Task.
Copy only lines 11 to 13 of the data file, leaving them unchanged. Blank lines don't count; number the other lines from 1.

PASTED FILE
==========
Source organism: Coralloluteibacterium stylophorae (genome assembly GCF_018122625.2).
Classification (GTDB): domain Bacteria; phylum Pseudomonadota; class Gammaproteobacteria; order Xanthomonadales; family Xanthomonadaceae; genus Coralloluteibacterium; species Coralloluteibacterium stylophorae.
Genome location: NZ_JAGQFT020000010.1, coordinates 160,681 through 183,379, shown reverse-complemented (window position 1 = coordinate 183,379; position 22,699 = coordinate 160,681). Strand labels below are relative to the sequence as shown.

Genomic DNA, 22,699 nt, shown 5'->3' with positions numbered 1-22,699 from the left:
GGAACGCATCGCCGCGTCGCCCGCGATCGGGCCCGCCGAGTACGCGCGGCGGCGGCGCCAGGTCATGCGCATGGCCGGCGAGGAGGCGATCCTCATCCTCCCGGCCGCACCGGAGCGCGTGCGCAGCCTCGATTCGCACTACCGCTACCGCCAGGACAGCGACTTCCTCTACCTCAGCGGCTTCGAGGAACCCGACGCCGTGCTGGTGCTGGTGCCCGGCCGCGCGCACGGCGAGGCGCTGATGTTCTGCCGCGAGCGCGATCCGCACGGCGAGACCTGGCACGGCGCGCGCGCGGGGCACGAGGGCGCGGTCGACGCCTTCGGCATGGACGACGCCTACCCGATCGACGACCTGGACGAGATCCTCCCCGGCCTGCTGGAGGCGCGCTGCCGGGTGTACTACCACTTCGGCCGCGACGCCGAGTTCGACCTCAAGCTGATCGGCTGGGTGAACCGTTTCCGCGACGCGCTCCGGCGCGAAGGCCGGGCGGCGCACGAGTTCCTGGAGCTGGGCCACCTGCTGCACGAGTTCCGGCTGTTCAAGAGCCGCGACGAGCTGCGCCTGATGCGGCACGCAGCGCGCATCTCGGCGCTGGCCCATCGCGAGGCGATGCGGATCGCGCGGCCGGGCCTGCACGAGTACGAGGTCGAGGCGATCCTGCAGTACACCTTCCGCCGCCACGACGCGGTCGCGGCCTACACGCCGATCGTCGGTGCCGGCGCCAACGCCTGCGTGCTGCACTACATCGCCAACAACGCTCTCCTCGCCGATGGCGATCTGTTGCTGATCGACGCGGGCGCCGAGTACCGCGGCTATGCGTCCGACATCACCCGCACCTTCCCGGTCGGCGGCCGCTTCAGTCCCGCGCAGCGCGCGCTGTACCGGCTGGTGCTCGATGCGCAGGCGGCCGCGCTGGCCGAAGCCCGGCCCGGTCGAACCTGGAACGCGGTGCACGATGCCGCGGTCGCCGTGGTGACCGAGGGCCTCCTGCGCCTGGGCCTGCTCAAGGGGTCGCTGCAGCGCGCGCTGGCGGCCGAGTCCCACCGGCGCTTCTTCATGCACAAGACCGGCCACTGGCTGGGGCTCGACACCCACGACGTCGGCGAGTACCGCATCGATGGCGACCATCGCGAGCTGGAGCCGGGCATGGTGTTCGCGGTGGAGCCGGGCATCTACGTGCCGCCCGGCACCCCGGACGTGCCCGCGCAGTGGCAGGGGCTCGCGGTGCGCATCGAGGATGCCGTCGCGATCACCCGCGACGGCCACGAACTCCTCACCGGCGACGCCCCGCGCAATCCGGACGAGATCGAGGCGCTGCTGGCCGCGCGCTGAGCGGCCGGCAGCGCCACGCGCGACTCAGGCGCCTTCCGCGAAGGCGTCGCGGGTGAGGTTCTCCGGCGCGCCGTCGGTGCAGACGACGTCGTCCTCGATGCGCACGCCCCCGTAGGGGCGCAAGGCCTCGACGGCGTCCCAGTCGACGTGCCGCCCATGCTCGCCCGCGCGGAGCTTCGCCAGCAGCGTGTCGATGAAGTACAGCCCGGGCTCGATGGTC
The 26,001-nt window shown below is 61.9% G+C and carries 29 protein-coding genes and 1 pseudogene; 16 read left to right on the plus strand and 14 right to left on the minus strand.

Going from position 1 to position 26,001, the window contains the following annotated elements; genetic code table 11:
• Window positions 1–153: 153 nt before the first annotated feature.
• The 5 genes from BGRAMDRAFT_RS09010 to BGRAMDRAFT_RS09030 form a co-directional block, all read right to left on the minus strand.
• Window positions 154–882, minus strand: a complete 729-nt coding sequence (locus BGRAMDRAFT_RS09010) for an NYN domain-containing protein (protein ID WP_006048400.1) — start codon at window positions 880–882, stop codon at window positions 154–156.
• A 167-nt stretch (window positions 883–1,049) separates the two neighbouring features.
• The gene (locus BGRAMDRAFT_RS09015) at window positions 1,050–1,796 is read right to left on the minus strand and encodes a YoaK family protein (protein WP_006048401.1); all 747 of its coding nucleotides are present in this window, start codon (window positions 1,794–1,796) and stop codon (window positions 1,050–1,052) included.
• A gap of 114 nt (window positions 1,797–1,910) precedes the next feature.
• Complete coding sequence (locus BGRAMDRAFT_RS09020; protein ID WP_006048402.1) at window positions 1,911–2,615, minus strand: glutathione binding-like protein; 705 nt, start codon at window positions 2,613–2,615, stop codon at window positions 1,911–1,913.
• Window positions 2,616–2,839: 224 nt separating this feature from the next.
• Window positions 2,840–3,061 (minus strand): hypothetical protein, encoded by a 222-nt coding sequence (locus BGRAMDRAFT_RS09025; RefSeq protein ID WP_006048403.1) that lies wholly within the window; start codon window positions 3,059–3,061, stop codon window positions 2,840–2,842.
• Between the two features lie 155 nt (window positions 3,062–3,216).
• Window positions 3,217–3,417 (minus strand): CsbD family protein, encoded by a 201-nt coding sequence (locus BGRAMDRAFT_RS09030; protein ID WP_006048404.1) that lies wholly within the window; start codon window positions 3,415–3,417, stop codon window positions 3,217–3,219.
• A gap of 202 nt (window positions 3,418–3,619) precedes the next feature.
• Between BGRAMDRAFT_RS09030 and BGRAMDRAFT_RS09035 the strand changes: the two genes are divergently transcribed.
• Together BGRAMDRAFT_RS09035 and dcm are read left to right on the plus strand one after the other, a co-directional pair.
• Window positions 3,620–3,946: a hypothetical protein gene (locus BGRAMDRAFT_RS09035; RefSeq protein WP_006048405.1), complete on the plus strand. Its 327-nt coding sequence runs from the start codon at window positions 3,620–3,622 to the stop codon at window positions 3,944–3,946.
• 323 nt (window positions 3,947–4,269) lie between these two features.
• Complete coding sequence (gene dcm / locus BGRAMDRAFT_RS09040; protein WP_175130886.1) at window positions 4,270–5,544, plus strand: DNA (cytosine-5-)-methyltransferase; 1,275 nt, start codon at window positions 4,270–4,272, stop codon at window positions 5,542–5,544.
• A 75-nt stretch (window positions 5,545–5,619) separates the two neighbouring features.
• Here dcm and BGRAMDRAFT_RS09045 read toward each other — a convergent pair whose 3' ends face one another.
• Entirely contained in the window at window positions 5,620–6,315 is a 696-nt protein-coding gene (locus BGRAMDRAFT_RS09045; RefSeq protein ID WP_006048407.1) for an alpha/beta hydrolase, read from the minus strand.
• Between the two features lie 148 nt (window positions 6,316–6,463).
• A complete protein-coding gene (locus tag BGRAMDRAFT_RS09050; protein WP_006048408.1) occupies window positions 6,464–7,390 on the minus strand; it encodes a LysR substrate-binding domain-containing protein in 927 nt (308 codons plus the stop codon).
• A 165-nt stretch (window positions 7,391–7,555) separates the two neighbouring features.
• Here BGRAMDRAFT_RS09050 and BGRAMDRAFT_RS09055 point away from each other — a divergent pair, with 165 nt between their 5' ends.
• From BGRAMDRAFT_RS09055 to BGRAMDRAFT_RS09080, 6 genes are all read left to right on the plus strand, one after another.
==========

• A 167-nt stretch (window positions 883–1,049) separates the two neighbouring features.
• The gene (locus BGRAMDRAFT_RS09015) at window positions 1,050–1,796 is read right to left on the minus strand and encodes a YoaK family protein (protein WP_006048401.1); all 747 of its coding nucleotides are present in this window, start codon (window positions 1,794–1,796) and stop codon (window positions 1,050–1,052) included.
• A gap of 114 nt (window positions 1,797–1,910) precedes the next feature.